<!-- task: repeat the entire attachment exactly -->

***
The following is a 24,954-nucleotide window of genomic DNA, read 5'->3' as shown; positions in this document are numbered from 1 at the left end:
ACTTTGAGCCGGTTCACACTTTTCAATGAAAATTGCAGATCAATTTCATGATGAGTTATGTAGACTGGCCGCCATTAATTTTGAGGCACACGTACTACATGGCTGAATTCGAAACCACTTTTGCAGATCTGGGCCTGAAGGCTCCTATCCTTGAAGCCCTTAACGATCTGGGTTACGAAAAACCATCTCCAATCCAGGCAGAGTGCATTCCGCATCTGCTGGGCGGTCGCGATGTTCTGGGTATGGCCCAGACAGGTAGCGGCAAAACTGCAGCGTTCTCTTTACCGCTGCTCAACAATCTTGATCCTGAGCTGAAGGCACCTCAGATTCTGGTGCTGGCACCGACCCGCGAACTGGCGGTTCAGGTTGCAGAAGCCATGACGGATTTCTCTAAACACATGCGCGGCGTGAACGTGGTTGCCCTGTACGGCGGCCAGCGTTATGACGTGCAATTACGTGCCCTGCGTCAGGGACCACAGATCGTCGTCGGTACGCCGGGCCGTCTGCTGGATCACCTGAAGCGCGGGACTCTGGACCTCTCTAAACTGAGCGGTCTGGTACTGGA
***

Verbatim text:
The following is a 24,954-nucleotide window of genomic DNA, read 5'->3' as shown; positions in this document are numbered from 1 at the left end:
ACTTTGAGCCGGTTCACACTTTTCAATGAAAATTGCAGATCAATTTCATGATGAGTTATGTAGACTGGCCGCCATTAATTTTGAGGCACACGTACTACATGGCTGAATTCGAAACCACTTTTGCAGATCTGGGCCTGAAGGCTCCTATCCTTGAAGCCCTTAACGATCTGGGTTACGAAAAACCATCTCCAATCCAGGCAGAGTGCATTCCGCATCTGCTGGGCGGTCGCGATGTTCTGGGTATGGCCCAGACAGGTAGCGGCAAAACTGCAGCGTTCTCTTTACCGCTGCTCAACAATCTTGATCCTGAGCTGAAGGCACCTCAGATTCTGGTGCTGGCACCGACCCGCGAACTGGCGGTTCAGGTTGCAGAAGCCATGACGGATTTCTCTAAACACATGCGCGGCGTGAACGTGGTTGCCCTGTACGGCGGCCAGCGTTATGACGTGCAATTACGTGCCCTGCGTCAGGGACCACAGATCGTCGTCGGTACGCCGGGCCGTCTGCTGGATCACCTGAAGCGCGGGACTCTGGACCTCTCTAAACTGAGCGGTCTGGTACTGGA